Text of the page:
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With the New Year Comes the Time for a New Compliance Annual Work Plan: Suggested Tips in Meeting the Challenge

The beginning of a new year brings with it a challenge for compliance officers. Now is the time that compliance officers are faced with the task of developing a work plan that will evidence ongoing effectiveness of the Compliance Program (“CP”). According to The Department of Health and Human Services Office of Inspector General (HHS-OIG), one of the best methods of identifying what to include in the work plan is to hear from the organization’s employees.

The OIG states that one test of Compliance Program effectiveness is whether employees and other covered persons know and understand what is expected of them under the CP. Further, the OIG’s Compliance Program Guidance for Hospitals and Supplemental Guidance for Hospitals specifically identify the use of surveys as a method to benchmark CP effectiveness, stating that “as part of the review process, the compliance officer or reviewers should consider techniques such as…using questionnaires developed to solicit impressions of a broad cross-section of the hospital’s employees and staff.”

The OIG reinforced this suggestion by recommending that organizations should evaluate all elements of a CP through employee surveys. Surveys are very inexpensive and cost only a small fraction of consultant-led CP evaluations. They can test knowledge of CP structure and operations, including the understanding of the compliance officer’s role, the hotline function, etc. These metrics are useful in providing empirical evidence of the advancement of CP knowledge, understanding, and effectiveness. Compliance officers can identify areas warranting special attention and include them in the work planning process. To be fully effective, a survey should be kept to a reasonable length and generally take no more than 20 to 30 minutes to complete. If it takes longer, employees may become apathetic and begin responding in a careless fashion.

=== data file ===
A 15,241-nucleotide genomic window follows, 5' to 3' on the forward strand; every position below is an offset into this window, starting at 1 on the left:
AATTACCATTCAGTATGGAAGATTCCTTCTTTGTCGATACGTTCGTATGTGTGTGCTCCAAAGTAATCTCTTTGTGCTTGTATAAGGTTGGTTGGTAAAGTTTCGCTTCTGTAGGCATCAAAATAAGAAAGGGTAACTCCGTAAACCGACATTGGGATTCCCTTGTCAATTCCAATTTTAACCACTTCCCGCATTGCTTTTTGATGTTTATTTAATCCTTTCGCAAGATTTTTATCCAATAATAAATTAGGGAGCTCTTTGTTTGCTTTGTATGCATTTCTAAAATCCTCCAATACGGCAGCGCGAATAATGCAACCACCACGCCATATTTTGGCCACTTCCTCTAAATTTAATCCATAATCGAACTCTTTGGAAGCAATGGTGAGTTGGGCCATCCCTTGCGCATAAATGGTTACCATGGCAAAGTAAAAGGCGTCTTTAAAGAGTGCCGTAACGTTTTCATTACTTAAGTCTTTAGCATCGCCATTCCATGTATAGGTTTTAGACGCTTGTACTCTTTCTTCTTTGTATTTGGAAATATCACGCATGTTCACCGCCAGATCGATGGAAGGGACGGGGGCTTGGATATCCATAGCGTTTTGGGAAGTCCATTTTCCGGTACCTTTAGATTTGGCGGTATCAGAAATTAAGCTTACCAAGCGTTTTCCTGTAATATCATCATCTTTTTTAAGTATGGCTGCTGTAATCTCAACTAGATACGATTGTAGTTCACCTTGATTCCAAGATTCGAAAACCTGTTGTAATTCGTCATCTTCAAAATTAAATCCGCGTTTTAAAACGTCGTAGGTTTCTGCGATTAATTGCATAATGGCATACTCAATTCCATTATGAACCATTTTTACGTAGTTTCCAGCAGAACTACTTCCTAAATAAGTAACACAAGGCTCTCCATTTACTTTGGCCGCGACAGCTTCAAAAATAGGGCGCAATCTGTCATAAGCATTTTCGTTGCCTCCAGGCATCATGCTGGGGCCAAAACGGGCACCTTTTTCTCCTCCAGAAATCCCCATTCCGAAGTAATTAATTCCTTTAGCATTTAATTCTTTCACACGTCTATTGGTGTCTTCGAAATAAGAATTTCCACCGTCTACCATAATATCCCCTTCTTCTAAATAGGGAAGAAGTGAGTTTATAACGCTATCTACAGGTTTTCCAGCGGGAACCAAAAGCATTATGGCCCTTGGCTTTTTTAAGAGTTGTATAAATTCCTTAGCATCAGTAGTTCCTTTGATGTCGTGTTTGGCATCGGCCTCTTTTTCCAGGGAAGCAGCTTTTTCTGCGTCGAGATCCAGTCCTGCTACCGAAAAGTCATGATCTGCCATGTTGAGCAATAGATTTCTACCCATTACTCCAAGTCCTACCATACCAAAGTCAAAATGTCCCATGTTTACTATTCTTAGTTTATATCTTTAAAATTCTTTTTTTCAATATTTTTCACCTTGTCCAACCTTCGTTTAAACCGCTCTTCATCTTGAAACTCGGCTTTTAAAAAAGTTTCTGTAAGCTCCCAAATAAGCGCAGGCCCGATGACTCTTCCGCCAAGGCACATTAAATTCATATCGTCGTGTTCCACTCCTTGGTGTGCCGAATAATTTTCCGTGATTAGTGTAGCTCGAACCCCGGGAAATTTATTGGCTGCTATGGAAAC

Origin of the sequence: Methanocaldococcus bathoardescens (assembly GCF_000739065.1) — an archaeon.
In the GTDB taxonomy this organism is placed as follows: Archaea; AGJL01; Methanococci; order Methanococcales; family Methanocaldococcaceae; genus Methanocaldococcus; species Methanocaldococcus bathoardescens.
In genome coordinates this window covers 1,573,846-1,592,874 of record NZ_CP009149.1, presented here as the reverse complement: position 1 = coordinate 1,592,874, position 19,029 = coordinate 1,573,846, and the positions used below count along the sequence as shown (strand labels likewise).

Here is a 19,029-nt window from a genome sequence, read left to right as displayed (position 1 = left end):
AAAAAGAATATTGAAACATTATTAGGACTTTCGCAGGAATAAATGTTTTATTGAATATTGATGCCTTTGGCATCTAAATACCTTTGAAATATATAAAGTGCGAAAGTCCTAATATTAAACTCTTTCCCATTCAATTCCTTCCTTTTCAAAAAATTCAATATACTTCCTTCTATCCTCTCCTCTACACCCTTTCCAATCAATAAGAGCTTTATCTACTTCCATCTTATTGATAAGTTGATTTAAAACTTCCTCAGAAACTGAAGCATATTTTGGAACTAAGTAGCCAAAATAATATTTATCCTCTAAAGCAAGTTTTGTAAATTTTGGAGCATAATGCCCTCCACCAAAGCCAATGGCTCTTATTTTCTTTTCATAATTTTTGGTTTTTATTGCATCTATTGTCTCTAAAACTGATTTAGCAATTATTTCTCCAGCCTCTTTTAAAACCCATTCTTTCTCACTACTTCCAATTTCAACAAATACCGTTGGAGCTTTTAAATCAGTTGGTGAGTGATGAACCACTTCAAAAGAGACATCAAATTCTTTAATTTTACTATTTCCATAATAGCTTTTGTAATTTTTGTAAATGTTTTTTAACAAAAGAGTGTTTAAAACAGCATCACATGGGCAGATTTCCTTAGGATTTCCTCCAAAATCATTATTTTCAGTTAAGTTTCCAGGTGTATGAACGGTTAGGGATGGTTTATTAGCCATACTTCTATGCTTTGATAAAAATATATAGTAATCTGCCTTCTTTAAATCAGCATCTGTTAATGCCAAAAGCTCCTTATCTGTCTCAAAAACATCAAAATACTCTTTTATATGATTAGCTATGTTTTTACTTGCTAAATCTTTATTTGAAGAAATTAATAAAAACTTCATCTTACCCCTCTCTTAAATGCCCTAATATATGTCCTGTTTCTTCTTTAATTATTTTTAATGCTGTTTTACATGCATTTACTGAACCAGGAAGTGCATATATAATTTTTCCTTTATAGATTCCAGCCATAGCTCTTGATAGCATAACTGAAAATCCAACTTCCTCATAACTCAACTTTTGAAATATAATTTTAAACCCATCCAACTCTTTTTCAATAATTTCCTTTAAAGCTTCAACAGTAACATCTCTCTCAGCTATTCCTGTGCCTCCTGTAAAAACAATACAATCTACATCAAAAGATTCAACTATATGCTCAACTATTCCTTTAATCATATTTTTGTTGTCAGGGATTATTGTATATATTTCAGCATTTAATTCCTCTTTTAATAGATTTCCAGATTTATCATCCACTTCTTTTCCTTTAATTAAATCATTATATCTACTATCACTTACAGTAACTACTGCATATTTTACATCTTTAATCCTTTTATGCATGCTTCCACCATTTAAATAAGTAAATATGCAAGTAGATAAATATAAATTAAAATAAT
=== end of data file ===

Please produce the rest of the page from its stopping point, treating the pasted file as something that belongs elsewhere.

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Jillian Bower, whose firm has been conducting health care compliance surveys since 1993, offered the following advice: “a professionally and independently administered compliance knowledge survey can identify relative strengths in the Compliance Program, as well as those areas where there are opportunities for improvement. Furthermore, a truly professionally administered survey can provide direction and specific suggestions for making improvements to the program that can be used to provide the basis for a major part of any annual compliance work plan. It also can be a very powerful report to the compliance oversight committees, as well as credible independent evidence for any outside authority questioning the program. The Compliance Knowledge Survey© that we use also is able to benchmark an organization, overall and by question, against a very large universe of those who have used the same instrument.”

Tips on Surveying

  1. Anyone can draft a questionnaire, but it may not necessarily produce reliable, valid, and credible results.
  2. Internally developed/administered surveys may be questioned for potential bias or unreliability, both in their preparation and administration.
  3. It is best to use a valid and independently administered survey tested over many organizations.
  4. Professionally developed/tested surveys cost less than surveys developed/tested internally.
  5. Surveys must ensure participants that their responses will be confidential.
  6. Using a firm specializing in health care compliance is surprisingly inexpensive.
  7. Surveys offer added value if they can provide comparative data to others who have taken an identical survey.
  8. For optimum credibility, all survey reports should certify that a valid and reliable survey tool tested over many clients was used, and that the administration and report development met independent and objective standards.
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